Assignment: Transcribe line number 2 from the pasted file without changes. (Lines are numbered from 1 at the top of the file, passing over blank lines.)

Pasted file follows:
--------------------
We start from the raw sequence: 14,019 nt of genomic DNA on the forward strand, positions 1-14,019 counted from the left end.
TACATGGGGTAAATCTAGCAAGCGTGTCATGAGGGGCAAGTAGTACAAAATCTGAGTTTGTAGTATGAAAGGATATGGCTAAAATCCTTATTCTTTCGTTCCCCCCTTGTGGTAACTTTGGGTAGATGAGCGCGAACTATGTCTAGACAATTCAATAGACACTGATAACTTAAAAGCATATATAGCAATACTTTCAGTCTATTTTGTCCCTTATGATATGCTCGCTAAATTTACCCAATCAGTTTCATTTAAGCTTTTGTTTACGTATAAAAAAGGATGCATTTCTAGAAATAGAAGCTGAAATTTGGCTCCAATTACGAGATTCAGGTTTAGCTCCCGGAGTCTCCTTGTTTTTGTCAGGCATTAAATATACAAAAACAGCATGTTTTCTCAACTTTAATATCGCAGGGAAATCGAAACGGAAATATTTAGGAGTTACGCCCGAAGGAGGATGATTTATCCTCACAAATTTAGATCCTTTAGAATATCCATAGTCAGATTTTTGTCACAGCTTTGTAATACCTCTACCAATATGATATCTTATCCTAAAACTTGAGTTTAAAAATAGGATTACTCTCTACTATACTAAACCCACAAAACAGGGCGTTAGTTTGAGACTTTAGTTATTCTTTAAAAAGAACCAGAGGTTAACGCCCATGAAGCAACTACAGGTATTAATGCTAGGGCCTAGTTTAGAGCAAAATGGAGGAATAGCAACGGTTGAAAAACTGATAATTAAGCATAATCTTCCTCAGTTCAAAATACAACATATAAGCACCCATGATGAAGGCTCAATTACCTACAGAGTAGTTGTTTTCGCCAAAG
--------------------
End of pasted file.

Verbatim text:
TACATGGGGTAAATCTAGCAAGCGTGTCATGAGGGGCAAGTAGTACAAAATCTGAGTTTGTAGTATGAAAGGATATGGCTAAAATCCTTATTCTTTCGTTCCCCCCTTGTGGTAACTTTGGGTAGATGAGCGCGAACTATGTCTAGACAATTCAATAGACACTGATAACTTAAAAGCATATATAGCAATACTTTCAGTCTATTTTGTCCCTTATGATATGCTCGCTAAATTTACCCAATCAGTTTCATTTAAGCTTTTGTTTACGTATAAAAAAGGATGCATTTCTAGAAATAGAAGCTGAAATTTGGCTCCAATTACGAGATTCAGGTTTAGCTCCCGGAGTCTCCTTGTTTTTGTCAGGCATTAAATATACAAAAACAGCATGTTTTCTCAACTTTAATATCGCAGGGAAATCGAAACGGAAATATTTAGGAGTTACGCCCGAAGGAGGATGATTTATCCTCACAAATTTAGATCCTTTAGAATATCCATAGTCAGATTTTTGTCACAGCTTTGTAATACCTCTACCAATATGATATCTTATCCTAAAACTTGAGTTTAAAAATAGGATTACTCTCTACTATACTAAACCCACAAAACAGGGCGTTAGTTTGAGACTTTAGTTATTCTTTAAAAAGAACCAGAGGTTAACGCCCATGAAGCAACTACAGGTATTAATGCTAGGGCCTAGTTTAGAGCAAAATGGAGGAATAGCAACGGTTGAAAAACTGATAATTAAGCATAATCTTCCTCAGTTCAAAATACAACATATAAGCACCCATGATGAAGGCTCAATTACCTACAGAGTAGTTGTTTTCGCCAAAG